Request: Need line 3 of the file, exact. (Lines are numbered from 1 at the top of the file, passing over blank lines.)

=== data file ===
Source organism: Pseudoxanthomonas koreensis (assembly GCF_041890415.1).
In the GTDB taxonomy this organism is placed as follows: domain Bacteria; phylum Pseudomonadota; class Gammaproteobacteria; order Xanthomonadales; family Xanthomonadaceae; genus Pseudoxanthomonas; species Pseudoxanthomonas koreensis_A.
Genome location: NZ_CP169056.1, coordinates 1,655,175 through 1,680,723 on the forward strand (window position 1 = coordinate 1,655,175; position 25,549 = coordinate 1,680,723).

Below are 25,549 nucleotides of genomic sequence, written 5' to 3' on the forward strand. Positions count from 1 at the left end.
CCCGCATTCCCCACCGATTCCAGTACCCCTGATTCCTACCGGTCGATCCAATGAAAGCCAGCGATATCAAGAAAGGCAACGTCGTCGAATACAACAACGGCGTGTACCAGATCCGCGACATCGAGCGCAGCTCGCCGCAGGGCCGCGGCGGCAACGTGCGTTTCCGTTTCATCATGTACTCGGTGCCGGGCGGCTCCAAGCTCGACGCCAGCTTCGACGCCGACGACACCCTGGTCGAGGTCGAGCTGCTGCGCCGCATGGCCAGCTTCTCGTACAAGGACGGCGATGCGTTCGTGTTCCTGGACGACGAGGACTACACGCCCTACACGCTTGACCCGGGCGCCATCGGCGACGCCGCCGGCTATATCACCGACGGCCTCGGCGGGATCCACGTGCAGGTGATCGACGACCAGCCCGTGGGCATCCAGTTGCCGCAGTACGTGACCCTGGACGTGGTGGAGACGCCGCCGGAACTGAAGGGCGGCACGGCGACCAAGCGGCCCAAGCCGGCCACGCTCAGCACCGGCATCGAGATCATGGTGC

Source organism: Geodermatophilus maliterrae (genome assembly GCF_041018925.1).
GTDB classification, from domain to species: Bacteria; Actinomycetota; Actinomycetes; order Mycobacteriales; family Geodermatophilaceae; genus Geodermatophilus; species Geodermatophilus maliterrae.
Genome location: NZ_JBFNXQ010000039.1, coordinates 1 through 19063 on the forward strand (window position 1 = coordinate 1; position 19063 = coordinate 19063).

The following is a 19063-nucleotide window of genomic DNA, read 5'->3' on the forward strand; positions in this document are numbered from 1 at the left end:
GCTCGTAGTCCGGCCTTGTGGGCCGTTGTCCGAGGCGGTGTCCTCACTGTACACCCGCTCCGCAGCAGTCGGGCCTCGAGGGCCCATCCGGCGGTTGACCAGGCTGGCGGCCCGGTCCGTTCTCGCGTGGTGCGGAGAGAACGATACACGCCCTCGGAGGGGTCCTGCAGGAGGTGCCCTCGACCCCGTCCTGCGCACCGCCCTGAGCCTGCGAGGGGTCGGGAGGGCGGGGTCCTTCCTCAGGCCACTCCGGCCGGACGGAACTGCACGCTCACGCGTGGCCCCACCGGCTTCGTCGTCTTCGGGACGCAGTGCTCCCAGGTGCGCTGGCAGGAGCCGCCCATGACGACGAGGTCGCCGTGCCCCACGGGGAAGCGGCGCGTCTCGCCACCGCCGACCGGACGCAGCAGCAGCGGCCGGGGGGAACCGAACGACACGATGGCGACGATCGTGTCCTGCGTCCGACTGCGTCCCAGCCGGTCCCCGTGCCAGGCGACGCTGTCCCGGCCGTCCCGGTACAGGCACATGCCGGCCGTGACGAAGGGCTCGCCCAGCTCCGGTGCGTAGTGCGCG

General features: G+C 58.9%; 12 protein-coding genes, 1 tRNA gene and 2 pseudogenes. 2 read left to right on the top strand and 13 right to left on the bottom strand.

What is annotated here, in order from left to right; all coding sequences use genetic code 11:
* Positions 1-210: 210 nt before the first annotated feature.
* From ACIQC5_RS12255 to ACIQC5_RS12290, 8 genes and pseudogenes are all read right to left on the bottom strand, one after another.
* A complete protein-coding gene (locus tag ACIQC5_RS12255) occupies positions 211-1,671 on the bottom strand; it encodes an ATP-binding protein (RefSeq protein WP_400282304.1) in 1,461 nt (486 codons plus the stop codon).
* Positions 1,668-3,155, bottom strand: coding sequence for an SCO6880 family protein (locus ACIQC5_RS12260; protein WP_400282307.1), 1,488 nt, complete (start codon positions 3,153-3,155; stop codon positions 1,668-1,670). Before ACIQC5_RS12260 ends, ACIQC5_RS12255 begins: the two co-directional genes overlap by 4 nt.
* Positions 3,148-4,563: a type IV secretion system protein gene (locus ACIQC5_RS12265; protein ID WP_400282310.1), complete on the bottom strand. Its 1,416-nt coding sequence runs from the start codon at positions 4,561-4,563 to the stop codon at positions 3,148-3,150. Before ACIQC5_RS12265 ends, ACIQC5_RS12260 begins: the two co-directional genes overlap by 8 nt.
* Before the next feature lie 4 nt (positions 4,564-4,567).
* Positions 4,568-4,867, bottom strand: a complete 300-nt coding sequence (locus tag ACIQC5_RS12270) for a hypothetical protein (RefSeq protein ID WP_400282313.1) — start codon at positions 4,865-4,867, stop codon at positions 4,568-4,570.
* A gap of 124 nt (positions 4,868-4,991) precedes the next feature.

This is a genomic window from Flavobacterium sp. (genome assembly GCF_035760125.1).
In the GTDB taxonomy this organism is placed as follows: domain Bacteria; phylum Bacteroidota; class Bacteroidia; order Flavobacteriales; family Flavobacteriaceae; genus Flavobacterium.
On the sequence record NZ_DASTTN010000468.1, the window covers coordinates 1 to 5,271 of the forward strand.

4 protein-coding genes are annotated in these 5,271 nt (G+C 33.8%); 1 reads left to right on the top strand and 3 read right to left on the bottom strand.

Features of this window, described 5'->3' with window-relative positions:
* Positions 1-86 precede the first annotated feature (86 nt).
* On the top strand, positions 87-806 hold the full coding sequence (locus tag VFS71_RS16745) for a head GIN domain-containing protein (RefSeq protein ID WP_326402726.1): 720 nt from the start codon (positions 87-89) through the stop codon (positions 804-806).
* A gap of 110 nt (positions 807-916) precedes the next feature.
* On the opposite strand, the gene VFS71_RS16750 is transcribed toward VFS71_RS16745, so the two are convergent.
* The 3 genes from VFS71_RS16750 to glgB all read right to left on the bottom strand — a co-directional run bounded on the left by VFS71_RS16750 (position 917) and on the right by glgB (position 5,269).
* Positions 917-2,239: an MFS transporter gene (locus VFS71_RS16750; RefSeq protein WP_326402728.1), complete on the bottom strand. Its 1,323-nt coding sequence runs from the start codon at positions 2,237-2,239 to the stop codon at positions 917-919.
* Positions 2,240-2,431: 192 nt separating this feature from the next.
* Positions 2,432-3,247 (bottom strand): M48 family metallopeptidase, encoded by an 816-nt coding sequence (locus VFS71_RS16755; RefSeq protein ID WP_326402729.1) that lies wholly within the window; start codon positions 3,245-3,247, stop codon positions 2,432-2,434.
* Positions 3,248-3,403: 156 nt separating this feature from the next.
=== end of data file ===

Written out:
Genome location: NZ_CP169056.1, coordinates 1,655,175 through 1,680,723 on the forward strand (window position 1 = coordinate 1,655,175; position 25,549 = coordinate 1,680,723).